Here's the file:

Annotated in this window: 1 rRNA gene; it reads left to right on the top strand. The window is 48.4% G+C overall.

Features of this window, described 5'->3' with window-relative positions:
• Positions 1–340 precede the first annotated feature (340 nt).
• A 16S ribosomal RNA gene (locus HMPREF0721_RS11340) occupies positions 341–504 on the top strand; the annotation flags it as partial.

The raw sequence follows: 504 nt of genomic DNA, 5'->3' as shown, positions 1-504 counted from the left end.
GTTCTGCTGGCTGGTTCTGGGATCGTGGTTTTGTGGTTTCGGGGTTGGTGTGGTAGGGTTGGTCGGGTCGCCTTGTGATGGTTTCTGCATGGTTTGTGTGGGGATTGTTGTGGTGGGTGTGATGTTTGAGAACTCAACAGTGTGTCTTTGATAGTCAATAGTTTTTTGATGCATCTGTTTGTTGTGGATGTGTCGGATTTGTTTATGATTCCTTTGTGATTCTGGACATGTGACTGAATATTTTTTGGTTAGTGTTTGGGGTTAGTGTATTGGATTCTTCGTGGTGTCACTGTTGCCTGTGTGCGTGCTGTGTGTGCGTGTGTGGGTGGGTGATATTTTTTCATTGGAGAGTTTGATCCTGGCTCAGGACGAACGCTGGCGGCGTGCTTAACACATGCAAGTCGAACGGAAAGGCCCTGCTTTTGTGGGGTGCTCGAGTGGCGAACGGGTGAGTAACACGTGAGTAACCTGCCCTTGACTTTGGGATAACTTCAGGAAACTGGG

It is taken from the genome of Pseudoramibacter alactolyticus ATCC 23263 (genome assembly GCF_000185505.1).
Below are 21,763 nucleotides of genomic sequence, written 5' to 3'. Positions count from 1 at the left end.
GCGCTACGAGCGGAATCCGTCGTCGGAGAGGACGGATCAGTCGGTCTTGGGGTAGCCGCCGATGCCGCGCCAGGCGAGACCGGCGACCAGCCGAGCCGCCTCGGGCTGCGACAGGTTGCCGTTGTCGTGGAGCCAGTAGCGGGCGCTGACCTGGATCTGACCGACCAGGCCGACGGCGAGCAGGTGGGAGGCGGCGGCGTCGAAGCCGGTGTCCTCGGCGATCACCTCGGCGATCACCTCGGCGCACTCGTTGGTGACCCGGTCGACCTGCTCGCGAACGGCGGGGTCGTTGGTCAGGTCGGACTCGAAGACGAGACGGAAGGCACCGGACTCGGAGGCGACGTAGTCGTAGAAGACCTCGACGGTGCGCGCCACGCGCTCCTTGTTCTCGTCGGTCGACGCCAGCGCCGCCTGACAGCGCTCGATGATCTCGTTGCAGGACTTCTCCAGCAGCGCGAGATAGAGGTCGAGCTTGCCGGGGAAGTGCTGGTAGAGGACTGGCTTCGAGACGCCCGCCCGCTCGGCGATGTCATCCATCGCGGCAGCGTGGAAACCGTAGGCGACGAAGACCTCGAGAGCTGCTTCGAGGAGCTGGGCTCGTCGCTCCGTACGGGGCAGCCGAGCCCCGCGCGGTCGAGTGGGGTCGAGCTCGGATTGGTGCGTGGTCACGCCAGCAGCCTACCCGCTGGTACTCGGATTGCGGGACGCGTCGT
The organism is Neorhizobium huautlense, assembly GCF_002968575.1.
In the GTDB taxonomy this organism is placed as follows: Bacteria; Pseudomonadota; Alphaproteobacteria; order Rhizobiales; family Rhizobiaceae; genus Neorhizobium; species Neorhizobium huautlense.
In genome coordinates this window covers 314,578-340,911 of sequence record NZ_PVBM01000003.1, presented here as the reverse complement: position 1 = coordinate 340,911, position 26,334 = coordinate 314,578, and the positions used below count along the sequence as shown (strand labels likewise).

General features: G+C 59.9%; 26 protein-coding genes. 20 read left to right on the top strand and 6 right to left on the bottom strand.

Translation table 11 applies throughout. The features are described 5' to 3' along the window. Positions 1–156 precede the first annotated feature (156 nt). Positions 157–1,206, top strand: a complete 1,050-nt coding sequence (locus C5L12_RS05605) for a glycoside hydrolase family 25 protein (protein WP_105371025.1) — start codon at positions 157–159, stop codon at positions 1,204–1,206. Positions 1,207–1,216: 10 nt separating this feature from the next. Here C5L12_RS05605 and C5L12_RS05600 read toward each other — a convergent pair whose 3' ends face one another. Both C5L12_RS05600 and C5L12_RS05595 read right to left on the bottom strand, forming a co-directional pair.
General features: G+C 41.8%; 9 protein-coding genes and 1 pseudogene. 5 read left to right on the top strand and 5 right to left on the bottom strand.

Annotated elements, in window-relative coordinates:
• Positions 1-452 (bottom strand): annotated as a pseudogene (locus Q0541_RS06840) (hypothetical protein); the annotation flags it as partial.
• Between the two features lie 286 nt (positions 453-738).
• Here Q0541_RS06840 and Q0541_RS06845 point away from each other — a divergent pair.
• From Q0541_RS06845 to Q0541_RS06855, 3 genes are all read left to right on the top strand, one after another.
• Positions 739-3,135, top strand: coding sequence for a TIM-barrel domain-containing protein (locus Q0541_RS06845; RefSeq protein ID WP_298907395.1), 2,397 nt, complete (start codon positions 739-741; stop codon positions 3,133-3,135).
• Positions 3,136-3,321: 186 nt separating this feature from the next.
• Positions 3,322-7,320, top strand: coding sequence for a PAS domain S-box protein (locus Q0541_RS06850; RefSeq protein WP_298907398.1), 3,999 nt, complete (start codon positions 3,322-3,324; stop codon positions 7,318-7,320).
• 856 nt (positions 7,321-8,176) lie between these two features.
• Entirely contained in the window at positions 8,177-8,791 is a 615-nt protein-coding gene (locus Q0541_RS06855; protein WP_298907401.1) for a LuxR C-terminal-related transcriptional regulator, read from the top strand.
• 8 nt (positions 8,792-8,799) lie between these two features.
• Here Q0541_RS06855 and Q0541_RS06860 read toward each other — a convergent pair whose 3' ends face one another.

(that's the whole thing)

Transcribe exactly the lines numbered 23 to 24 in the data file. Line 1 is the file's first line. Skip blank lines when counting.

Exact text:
• Positions 3,322-7,320, top strand: coding sequence for a PAS domain S-box protein (locus Q0541_RS06850; RefSeq protein WP_298907398.1), 3,999 nt, complete (start codon positions 3,322-3,324; stop codon positions 7,318-7,320).
• 856 nt (positions 7,321-8,176) lie between these two features.